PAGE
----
Those assertions, and the forcible removal of Oakley from MSG that night, were a step too far for the power forward, who sued Dolan and MSG for defamation, libel, slander, assault, battery, and false imprisonment.

One response to the ongoing arguments about concussions and head injuries in football has been: "They're adults; football is a contact sport; they knew the risk; and they played anyway." This can be persuasive if the third element is true. In a legal sense as well, an assumption of risk implies another assumption: that the person taking the risk knew of the danger and voluntarily exposed themselves to it.

But what if someone wasn't aware of the danger involved? What if players were misled about the science behind concussions and their prevalence in football? Or if a single player was denied the truth about his medical condition? That's the basis of one former player's lawsuit against Notre Dame.

If you can remember back that far, in early 2016 a tattoo studio sued a video game company for depicting NBA players' tattoos for which they had allegedly not paid licensing fees. In the realm of fringe copyright lawsuits, this was one of the strangest -- after all, it wasn't the athletes themselves arguing that the game engineers were using the ink on their skin without compensation, but a tattoo studio arguing rights to artists' designs and work.

As it turns out, that battle is still raging in a New York federal court, where the video game company is arguing that its use of the tattoos amounts to fair use under copyright laws.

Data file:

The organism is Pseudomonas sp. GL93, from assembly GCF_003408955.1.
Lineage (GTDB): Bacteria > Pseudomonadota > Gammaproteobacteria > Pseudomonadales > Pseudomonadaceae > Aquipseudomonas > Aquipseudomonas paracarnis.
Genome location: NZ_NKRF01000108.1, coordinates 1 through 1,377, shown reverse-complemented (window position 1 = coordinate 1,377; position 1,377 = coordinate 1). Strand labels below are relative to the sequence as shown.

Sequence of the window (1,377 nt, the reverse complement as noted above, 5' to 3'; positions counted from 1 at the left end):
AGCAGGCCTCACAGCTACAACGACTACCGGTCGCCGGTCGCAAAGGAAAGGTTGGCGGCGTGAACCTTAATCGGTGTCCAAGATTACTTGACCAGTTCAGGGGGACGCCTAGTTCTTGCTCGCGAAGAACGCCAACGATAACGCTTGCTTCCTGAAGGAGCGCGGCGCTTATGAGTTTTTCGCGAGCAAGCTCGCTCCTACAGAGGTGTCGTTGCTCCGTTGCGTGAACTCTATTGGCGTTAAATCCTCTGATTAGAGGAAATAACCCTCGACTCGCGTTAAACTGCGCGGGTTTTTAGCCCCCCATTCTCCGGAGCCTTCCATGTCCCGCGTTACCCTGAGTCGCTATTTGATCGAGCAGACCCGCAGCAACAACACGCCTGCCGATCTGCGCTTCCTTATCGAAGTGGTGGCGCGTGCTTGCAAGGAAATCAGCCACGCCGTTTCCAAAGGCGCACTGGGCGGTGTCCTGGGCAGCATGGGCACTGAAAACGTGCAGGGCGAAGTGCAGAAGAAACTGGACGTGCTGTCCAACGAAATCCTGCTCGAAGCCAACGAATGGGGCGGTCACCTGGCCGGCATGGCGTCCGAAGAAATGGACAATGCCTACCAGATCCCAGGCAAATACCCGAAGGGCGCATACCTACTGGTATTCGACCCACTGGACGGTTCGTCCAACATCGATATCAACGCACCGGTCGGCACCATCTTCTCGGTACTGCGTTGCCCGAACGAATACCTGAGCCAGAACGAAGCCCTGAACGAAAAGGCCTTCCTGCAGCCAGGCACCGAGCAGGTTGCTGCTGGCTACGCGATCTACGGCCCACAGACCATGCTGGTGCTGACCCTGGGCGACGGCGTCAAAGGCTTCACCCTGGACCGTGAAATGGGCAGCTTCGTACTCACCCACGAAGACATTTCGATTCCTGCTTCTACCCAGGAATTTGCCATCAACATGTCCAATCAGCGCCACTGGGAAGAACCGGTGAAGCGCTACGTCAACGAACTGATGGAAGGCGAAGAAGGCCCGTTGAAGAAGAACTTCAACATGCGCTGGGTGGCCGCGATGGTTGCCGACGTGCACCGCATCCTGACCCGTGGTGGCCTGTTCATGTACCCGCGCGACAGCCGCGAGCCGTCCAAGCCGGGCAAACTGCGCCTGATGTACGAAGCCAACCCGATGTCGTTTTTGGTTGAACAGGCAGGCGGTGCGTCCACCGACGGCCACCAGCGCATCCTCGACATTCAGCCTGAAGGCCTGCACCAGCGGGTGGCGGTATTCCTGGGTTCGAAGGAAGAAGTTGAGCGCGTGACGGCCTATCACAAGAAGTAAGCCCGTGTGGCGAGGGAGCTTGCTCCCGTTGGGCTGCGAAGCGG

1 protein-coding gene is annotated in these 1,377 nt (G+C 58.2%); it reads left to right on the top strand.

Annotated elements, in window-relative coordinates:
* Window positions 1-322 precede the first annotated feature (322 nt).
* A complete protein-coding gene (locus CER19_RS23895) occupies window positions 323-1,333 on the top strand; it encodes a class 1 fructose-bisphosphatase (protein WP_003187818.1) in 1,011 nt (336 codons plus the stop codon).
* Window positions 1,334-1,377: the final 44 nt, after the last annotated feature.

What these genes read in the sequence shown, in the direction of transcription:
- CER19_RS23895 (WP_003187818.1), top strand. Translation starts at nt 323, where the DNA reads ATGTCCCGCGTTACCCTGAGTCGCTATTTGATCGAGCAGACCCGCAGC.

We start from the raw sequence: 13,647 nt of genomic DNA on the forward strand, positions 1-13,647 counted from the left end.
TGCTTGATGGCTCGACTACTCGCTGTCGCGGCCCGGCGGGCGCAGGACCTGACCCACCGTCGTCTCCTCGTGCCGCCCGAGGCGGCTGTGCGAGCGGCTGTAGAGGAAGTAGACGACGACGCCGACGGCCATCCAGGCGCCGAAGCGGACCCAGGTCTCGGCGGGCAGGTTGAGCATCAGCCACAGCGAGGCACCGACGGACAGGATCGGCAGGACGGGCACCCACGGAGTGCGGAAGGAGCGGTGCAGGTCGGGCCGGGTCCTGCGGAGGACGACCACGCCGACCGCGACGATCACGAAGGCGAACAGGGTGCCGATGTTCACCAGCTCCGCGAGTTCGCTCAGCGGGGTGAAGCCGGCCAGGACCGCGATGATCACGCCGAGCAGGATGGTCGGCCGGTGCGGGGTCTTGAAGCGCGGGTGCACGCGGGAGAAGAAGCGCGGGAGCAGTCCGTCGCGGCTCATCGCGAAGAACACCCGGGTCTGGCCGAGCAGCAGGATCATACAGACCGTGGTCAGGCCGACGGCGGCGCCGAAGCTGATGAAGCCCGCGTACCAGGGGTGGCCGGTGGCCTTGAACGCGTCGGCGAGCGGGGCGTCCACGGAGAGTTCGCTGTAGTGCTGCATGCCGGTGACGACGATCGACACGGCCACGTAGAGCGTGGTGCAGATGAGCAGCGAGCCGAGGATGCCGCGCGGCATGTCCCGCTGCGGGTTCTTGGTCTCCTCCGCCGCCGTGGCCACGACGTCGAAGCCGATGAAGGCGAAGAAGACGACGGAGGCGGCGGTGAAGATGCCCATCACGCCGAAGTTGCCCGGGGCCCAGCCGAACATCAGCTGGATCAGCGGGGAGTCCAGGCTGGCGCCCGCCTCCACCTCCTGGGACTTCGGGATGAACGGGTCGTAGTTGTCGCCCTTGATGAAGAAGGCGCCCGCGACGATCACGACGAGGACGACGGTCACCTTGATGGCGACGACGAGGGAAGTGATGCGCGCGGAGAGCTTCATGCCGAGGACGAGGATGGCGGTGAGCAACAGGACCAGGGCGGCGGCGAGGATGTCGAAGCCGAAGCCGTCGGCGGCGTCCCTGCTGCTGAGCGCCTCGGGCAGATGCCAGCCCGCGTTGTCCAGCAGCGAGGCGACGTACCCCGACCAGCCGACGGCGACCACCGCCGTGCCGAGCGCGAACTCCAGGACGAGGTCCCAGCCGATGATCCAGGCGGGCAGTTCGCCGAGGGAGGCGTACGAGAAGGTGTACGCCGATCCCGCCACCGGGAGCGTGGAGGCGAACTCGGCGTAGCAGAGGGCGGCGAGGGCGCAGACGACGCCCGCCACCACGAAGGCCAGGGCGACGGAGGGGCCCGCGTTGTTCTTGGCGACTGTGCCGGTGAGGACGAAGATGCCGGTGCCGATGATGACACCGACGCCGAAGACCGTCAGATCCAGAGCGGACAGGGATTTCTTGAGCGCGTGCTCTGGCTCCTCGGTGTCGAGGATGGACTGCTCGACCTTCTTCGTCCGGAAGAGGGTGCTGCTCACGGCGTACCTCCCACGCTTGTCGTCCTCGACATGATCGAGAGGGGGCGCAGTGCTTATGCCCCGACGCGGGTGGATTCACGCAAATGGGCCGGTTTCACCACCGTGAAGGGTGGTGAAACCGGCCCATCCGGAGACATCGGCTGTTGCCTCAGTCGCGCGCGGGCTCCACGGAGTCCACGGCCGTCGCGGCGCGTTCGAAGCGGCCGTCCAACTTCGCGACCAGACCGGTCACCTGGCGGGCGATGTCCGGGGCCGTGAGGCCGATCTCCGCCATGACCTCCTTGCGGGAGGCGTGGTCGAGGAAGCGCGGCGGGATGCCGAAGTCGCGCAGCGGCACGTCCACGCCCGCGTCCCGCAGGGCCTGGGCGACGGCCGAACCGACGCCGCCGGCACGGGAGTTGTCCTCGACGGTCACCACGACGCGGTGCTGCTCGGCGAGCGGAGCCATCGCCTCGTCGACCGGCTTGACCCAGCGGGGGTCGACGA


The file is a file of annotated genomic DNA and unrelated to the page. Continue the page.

Fortunately for me, my not-so-illustrious baseball career ended long before being forced to stand in the batter's box while coaches hurled balls at my hip and rib cage, in order to teach me "muscle memory to avoid potential injuries in an actual game." Getting hit with a baseball, even a training ball that is supposedly lightweight and soft, is not a pleasant experience.

Not so pleasant that a mom whose son participated in the drill reported the coaches to the Tennessee Department of Children's Services and the Knox County Sheriff's Office. But after an investigation found no wrongdoing, the coaches have turned the table, suing the mother for defamation, false light, outrageous conduct, and intentional interference with economic advantage.

The battle between Pete Rose, best known for having the most hits all-time in baseball and also being banned from the sport, and John Dowd, best known for preparing the report that got Rose banned, continues, and continues to get ugly. In court documents obtained by ESPN, Rose allegedly had a sexual relationship with a woman for several years in the 1970s that began before she turned 16.

The woman's affidavit is part of a defamation lawsuit filed by Rose against Dowd, who claimed in a 2015 radio interview that the former Cincinnati Reds great had underage girls delivered to him at spring training.

It's possible that Joshua Hanshaw was just a fan looking for some souvenirs when he broke into Appalachian Power Park, home of the Pittsburgh Pirates minor league affiliate, the West Virginia Power. After all, Hanshaw is wearing hitting coach Ryan Long's jersey in his mug shot following his arrest.

But that probably wasn't the case, as the reportedly homeless Hanshaw looted the Power's locker room for almost $4,000 worth of players' personal items like sunglasses, shoes, and toiletries that had been pre-packed for the team's upcoming road trip. Oh, and the jersey, too.